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Commack’s Amanda McNelis is a two-sport star at the same time

An undated photo of Amanda McNelis pole vaulting.

An undated photo of Amanda McNelis pole vaulting. Credit: Pat Hoover

When you’re competing in state championships for two sports, there isn’t much time to waste.

On Saturday, Commack’s Amanda McNelis started her day with a sixth-place medal on bars (9.275) at the gymnastics state championships at Shaker High School near Albany and finished with a meet record 11-feet, 6-inch pole vault at the Long Island Elite Invitational at St. Anthony’s that night.

It’s one day in a whirlwind month for McNelis, who will head back upstate this Saturday to pole vault and run the 55-meter hurdles at the state indoor track championships in Ithaca.

“I knew I was going to be tired, but I just really wanted to give it my all and give it my best,” McNelis said.

The junior balances the two sports at the same time because Suffolk gymnastics takes place in the fall and Nassau in the winter. Different seasons lead to a championship at the end of winter at the same time as track, which she runs in the winter and spring. Her coaches don’t mind her splitting the time.

“I asked her mom if she has to plug her in at night to charge her batteries because she’s not even real,” gymnastics coach JoAnna Judge said.

Time isn’t the only issue facing McNelis. When the state gymnastics team began two-hour practices a couple times a week in the beginning of February, she had little time to get into gymnastics shape after a winter layoff.

“Amanda finished her season and literally had exactly enough practices to physically get her endurance up for her specific event and made it happen,” Judge said.

McNelis’ focus is track and field. She’s No. 1 in pole vault and No. 2 in the 55-meter hurdles in Suffolk, her track coach Pat Hoover said. Still, going to gymnastics practice was never an issue.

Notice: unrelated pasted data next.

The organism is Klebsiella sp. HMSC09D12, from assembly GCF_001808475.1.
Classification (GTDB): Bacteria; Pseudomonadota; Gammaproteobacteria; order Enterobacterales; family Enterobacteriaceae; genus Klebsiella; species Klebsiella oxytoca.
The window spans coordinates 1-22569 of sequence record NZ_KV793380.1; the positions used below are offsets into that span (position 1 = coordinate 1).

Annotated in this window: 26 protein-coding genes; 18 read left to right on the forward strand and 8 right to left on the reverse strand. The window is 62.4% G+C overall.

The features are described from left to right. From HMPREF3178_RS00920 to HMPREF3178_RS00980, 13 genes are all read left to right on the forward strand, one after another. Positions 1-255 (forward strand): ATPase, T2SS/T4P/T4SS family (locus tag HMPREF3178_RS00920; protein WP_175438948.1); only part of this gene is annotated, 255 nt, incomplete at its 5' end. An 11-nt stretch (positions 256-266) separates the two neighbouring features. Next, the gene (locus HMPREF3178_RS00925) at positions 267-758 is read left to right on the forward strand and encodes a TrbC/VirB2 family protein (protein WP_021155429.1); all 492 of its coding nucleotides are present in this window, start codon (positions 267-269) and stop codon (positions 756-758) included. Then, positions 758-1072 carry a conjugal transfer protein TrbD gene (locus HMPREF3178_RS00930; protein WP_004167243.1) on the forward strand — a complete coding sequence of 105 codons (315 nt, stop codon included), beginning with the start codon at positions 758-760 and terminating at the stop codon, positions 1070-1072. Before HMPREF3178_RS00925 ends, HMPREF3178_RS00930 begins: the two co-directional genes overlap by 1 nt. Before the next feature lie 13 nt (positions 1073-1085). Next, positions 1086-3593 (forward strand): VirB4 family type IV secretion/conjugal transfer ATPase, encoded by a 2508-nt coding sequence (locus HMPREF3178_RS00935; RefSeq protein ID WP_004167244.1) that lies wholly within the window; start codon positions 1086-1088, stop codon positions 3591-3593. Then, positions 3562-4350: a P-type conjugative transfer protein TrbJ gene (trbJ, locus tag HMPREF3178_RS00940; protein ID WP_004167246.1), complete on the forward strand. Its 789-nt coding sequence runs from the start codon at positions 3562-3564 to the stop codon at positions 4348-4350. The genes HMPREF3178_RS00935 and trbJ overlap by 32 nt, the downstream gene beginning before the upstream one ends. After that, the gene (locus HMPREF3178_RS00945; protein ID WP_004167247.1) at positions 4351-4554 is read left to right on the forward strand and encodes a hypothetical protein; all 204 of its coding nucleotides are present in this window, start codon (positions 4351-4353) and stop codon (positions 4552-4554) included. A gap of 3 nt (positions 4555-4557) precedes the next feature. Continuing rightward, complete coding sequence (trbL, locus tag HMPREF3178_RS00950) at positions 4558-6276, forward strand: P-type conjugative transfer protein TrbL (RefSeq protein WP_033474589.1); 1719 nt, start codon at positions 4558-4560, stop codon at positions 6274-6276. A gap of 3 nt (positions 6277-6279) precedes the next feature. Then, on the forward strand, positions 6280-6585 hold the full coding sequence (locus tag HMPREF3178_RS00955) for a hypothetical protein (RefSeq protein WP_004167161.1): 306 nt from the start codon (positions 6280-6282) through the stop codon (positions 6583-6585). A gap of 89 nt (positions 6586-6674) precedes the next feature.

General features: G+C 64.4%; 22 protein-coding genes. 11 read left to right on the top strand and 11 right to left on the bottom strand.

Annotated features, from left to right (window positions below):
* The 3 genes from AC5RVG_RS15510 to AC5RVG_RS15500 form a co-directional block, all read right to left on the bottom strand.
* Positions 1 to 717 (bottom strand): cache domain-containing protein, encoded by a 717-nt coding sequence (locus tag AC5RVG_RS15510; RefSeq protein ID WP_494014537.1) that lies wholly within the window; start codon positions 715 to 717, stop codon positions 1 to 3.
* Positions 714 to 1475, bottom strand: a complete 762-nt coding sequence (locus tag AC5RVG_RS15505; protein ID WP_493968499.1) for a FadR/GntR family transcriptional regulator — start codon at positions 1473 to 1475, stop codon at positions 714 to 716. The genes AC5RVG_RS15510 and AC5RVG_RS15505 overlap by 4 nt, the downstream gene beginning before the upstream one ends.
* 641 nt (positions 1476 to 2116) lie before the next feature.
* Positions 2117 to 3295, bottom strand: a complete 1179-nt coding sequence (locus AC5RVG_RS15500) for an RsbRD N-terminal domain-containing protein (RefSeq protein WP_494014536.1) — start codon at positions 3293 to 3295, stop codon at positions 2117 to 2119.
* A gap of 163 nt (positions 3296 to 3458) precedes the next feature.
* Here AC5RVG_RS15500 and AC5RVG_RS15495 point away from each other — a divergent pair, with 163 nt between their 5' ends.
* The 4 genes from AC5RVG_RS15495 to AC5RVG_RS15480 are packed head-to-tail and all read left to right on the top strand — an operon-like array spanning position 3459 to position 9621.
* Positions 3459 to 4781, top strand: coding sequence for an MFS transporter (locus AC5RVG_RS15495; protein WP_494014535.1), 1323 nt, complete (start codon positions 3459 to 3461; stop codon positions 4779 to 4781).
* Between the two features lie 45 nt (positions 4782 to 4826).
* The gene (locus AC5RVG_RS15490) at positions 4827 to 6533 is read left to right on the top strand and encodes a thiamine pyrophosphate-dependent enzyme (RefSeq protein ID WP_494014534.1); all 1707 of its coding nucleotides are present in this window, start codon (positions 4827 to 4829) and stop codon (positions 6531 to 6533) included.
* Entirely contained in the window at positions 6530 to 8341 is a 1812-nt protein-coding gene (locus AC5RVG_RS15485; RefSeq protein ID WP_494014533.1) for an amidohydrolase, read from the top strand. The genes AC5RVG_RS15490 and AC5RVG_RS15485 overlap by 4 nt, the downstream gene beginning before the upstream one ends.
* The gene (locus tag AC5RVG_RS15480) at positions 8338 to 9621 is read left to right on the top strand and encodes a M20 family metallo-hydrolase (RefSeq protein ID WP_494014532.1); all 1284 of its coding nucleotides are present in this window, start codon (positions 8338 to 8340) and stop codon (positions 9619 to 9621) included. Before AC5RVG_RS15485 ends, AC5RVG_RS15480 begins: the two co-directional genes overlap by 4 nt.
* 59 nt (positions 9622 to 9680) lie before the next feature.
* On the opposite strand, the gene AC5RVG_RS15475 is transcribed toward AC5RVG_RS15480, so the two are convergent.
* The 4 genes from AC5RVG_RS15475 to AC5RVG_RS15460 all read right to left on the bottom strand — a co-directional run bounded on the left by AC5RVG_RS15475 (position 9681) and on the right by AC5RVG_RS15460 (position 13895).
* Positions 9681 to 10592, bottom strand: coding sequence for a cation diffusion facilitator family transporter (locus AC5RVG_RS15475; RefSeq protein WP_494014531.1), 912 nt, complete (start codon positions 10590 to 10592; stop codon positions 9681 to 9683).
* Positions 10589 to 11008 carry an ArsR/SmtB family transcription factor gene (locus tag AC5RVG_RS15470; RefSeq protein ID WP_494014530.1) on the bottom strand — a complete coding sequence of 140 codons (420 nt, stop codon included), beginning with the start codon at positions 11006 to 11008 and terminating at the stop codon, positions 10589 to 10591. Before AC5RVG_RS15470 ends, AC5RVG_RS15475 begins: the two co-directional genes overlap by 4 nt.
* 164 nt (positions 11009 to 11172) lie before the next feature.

“When she goes for gymnastics, that’s one of the best things she can do for pole vaulting besides vaulting,” Hoover said. “She’s so well-rounded and so balanced physically that she’s able to pull whatever she needs from her body because of her gymnastics ability.”

She’s gone back and forth, excelling in whichever sport she chooses each day. But while she’s performing well on the track, the field and the mat, both coaches said she’s one of the most humble people coached.

“If you have a child like Amanda McNelis you have struck gold,” Judge said. “At the end of every practice she’ll walk up to me and say ‘thank you.’ She’s the most coachable child in the world.”

While McNelis said it’s been fun competing for state titles in two sports, that much competing will take a lot out of anyone.

“I’m really tired,” said McNelis as if admitting a secret.

Hoover said he plans to have McNelis practice only pole vaulting before the national championships, which is the weekend following the state meet. Then she’ll get a week off before coming back for spring.

“I’m not going to take a break yet, but I’m hoping after nationals I’ll get a little bit of time off,” she said.

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